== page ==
The Basics of Solid Finances For Female FITs
June 22, 2016 | Olivia Hung, MD
Whenever our Women in Cardiology group gets together, we always end up talking about rotations, careers and family. But what about financial matters? Most women who file for bankruptcy do so because of divorce, serious medical problems, or a job loss – in other words, when they lose their source of income. While female cardiology fellows-in-training are at very low risk of losing their income source (after all, a residency or fellowship offers outstanding job security), we do have our own questions and worries with respect to daily expenses, debt, investments, retirement and lifestyle.
Women especially can feel squeezed from all sides: medical education frequently puts us in six figure debt; extensive medical training delays our ability to start paying down debt and saving for future goals; the time window for bearing children coincides with career building and maximizing earning potential; and women have longer life expectancies, resulting in the need for a larger nest egg after retirement. Having solid finances now can help us develop peace of mind and confidence in planning for the future. Let’s all make sure we have taken the basic steps towards securing our financial future:
- Take stock. Where are you now and where do you want to be in the future? What are your financial goals and how confident are you about achieving them? Why do you feel the way you do?
- Know where your money is going. Understanding cash flow and budgeting forms the basis of rock-solid finances. If you have no idea how much money is coming in and how much is going out, then how are you to plan for the next steps? There are a variety of budgeting styles and philosophies – find one that works for you, that you feel comfortable using regularly but not compulsively, and that will allow you to understand how your money is flowing in and out of your bank accounts.
- Save for a rainy day. An emergency fund is crucial to your financial independence. An online savings account is an ideal place to house an emergency fund because it is liquid, is protected against loss (stable valuation, FDIC insurance), has minimal fees and earns some interest (currently about 1.00 percent at Ally and Synchrony vs. 0.01 percent at traditional brick and mortar banks). Another option worth considering is a money market account with a large investment company such as Fidelity, with investments in “safe” areas like municipal bonds. Aim for three months of living expenses initially (if you spend $2,000 a month, plan to save $6,000) because this is roughly the amount of time it takes for long-term disability to kick in, or for you to find another job.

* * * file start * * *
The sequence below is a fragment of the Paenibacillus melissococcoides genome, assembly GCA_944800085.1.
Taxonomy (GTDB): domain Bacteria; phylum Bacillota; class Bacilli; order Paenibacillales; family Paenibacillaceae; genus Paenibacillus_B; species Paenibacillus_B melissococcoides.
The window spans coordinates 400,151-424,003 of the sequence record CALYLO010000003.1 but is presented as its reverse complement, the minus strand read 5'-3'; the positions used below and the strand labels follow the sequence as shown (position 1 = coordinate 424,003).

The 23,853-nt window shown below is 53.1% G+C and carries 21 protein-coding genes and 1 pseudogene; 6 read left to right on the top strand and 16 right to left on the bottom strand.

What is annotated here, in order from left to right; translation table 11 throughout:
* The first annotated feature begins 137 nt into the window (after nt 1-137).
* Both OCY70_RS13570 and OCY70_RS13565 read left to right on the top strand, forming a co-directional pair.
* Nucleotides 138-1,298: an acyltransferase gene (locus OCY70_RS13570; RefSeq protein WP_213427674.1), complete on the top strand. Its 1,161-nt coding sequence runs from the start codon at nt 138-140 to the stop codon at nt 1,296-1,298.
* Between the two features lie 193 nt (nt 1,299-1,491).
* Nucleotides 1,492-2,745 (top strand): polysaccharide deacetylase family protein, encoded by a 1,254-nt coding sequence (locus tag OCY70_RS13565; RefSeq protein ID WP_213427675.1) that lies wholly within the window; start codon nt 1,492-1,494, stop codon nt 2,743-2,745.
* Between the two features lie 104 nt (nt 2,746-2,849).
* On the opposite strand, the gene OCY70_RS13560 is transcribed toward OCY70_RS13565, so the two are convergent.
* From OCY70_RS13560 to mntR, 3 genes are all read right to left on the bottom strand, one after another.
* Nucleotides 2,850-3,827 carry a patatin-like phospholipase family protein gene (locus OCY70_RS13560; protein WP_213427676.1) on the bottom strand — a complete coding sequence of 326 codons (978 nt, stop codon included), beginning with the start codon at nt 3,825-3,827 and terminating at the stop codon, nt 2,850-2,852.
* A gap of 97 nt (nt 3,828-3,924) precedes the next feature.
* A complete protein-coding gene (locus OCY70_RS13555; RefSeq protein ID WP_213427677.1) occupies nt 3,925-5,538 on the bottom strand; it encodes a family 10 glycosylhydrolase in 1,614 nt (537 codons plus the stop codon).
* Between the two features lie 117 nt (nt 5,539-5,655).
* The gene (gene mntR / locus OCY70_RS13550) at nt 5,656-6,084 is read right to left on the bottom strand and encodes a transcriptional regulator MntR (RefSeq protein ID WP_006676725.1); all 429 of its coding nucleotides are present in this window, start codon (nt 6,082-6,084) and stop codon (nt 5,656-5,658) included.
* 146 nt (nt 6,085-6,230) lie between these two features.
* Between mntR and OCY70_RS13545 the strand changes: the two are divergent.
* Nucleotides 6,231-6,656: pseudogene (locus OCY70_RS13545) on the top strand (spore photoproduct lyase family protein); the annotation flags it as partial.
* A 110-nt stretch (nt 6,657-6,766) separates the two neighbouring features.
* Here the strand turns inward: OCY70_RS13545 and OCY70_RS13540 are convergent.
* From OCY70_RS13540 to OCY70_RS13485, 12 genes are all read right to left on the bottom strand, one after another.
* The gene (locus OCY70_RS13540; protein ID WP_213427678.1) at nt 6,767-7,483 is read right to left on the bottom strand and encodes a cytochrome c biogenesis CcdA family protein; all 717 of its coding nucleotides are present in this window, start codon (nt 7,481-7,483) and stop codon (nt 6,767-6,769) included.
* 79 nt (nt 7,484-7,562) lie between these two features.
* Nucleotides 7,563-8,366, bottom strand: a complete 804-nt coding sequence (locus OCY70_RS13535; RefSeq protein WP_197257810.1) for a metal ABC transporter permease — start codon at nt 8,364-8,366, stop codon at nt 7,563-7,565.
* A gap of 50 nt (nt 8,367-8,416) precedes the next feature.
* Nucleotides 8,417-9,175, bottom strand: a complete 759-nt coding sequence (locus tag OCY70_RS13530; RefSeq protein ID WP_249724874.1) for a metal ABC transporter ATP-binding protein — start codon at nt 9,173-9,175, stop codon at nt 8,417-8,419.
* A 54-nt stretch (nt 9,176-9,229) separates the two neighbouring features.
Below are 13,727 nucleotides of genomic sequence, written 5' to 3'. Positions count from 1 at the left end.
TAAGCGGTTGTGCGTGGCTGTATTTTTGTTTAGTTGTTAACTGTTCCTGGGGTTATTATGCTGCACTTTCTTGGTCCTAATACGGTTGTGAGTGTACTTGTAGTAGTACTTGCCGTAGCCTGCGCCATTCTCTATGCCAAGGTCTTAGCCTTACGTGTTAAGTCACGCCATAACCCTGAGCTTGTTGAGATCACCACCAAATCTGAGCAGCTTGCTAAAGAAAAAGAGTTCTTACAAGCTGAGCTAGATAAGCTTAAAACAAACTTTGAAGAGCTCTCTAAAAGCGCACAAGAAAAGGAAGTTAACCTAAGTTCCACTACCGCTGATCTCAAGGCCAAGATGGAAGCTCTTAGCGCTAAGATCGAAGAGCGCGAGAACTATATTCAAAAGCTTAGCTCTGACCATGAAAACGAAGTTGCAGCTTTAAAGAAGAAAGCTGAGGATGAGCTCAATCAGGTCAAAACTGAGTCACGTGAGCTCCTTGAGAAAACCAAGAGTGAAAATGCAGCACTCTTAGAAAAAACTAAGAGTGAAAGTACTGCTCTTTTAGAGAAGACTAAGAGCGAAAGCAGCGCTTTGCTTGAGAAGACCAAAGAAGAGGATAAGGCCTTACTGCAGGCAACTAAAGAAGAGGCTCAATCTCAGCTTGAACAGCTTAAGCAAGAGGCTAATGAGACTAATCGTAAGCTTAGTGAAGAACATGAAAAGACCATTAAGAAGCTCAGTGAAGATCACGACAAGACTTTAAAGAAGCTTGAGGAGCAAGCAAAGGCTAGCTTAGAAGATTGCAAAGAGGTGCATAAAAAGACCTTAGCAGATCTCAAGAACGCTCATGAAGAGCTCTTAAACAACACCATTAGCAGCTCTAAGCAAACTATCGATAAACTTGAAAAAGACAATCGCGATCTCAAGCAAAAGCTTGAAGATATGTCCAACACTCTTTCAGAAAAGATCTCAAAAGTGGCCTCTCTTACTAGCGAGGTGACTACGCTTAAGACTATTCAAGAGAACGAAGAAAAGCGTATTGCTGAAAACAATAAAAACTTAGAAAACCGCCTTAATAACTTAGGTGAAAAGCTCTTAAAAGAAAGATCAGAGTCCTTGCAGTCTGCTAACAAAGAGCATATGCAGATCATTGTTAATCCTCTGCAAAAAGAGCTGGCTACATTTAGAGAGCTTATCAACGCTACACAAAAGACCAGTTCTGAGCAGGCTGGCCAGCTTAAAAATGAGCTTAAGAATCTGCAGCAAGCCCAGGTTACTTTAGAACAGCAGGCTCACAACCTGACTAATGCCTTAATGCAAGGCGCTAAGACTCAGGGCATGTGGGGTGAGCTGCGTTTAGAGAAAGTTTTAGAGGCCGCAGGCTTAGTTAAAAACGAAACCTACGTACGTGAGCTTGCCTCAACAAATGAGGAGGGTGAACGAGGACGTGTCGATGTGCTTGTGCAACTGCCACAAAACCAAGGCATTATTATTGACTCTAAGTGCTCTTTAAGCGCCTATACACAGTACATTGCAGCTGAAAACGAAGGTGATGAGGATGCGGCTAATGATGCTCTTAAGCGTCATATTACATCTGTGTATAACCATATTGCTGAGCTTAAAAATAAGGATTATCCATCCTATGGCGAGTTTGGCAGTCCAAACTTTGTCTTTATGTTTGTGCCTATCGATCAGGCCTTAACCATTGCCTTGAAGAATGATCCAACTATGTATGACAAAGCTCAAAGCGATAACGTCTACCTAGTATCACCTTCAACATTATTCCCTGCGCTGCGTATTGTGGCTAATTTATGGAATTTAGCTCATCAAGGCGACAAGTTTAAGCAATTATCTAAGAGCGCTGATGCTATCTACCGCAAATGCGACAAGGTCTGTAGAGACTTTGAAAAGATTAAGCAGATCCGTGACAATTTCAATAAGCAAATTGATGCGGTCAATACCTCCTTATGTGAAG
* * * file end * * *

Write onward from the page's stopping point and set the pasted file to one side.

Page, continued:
- Protect yourself against catastrophic losses. Remember that insurance is designed to protect you against catastrophic losses. If you win a $1.5 billion Powerball jackpot, then you likely do not need insurance. For everyone else, there are five major types of insurance to consider: health, disability, life, liability and property.
- Health: The necessity of this should be obvious from our experiences in the health care system. Generally we do not have to think about it because we have employer-paid health insurance. Things to consider, though, include dental and vision insurance, as well as sufficient health insurance for your loved ones who may not have employer-sponsored plans, and long-term care for elderly family members. Additionally, it may be useful to know the basics of Medicare, Medicaid and the exchanges, as we will likely encounter questions about them during our training and careers.
- Disability: Often overlooked and underappreciated, disability insurance protects against income loss due to long-term disability (lasting >90 days). Women are at a huge disadvantage here, as the premiums may be as much as 40 percent higher than for our male counterparts due of insurer concerns over pregnancy, mental illness and longer lifespans. But as we have the potential to generate considerable incomes, we should have a plan for how to protect those incomes. Most residency and fellowship programs provide some basic disability insurance. Evaluate whether the basic plan is sufficient for your situation, or whether you would benefit from supplemental individual disability insurance.
- Life: Unlike disability insurance, life insurance gives you absolutely no benefit. The money instead goes to your designated loved ones. If you are the primary earner in your family, this is a critical issue, but because of our high lifetime earning potential, it is important for everyone to consider obtaining life insurance, except possibly those individuals who are single and have no dependents. Furthermore, the key is to apply for it while you are young and healthy – your premiums will be lowest then, and can be locked in at that low rate.
- Liability: Malpractice insurance is often discussed during job searches and contract negotiations. Personal liability insurance is considered when we pay for auto/home/renter’s insurance; as we earn more and accumulate more assets, supplemental umbrella insurance should definitely be considered.
- Property: Most of us have had to obtain insurance to drive a car, rent an apartment, or buy a house. In addition to the liability component, there are also property considerations (e.g., comprehensive and collision for autos; fire, flood and earthquake for homes). Adjust this insurance to match your emergency fund. For example, if you have $2,000 saved, then your deductibles should not exceed $2,000. If you can afford to buy another vehicle, then you may not need comprehensive or collision as a part of your auto insurance.
Once you’ve protected yourself financially, you can focus on paring down debt and building your assets.
This post was authored by Olivia Hung, MD, a fellow in training at Emory University Hospital in Atlanta, Georgia.